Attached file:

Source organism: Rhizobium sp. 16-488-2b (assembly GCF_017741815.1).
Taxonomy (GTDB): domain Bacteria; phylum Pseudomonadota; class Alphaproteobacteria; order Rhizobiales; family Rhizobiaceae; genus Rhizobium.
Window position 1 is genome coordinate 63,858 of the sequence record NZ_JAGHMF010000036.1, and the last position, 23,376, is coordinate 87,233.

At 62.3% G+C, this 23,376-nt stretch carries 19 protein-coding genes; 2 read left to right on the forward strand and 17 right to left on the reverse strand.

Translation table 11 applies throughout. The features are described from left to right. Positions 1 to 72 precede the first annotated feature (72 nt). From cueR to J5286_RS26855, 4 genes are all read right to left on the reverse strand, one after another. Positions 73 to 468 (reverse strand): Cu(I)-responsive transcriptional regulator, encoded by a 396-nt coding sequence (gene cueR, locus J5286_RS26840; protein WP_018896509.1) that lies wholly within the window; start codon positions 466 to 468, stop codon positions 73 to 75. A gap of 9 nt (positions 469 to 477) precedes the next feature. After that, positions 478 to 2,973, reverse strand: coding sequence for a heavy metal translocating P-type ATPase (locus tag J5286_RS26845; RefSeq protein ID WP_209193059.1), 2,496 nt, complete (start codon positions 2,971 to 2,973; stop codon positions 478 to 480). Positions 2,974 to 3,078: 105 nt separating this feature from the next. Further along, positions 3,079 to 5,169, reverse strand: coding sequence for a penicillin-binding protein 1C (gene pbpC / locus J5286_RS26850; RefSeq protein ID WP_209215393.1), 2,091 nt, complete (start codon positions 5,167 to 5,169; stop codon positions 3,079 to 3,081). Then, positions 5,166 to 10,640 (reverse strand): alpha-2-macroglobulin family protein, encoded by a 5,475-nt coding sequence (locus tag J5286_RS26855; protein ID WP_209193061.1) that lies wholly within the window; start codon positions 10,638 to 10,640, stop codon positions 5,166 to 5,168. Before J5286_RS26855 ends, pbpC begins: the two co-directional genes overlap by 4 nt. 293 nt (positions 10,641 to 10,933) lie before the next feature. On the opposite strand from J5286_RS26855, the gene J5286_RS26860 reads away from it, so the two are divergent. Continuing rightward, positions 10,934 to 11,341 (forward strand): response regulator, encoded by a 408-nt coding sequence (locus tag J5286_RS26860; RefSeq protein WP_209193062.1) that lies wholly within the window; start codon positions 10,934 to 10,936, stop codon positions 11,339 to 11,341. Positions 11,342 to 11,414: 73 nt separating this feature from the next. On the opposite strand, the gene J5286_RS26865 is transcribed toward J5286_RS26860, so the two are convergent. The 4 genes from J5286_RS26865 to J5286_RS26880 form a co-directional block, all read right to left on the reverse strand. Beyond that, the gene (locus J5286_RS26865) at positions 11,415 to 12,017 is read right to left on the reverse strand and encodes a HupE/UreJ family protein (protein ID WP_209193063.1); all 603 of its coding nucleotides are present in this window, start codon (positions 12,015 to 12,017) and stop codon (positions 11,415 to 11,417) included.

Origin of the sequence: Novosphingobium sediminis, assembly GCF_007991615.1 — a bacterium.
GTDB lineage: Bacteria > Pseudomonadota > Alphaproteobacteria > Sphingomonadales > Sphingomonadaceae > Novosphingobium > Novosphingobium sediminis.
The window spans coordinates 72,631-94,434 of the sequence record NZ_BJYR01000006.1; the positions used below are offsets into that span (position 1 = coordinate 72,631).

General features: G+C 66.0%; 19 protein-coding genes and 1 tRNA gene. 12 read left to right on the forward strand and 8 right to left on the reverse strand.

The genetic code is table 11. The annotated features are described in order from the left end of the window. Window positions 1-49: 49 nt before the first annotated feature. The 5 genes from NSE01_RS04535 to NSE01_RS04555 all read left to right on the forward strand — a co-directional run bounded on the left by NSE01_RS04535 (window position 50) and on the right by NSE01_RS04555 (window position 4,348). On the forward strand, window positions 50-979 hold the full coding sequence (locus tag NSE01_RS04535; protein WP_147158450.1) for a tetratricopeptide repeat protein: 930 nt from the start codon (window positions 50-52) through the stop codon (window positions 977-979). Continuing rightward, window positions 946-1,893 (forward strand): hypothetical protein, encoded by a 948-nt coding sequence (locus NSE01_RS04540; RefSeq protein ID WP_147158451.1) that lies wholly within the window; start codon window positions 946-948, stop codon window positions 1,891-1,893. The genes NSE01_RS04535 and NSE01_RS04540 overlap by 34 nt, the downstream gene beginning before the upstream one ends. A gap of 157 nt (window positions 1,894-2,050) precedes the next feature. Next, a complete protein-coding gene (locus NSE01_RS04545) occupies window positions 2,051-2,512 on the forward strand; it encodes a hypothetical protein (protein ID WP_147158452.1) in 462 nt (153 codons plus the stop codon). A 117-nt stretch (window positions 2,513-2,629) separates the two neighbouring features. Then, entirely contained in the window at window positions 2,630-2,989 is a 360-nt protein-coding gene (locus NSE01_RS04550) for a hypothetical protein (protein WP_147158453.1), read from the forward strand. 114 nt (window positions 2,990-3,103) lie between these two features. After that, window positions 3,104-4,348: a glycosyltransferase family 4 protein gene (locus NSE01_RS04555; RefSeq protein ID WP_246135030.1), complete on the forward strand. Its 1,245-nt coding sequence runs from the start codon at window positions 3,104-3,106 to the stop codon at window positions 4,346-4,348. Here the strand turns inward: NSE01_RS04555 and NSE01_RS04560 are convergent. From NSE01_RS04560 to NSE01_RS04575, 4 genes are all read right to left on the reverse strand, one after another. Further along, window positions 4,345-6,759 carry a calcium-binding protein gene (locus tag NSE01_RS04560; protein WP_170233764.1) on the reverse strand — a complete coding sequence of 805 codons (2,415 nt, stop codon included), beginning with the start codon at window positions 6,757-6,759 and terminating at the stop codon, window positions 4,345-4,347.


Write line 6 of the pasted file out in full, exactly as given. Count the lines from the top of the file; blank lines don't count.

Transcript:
Origin of the sequence: Novosphingobium sediminis, assembly GCF_007991615.1 — a bacterium.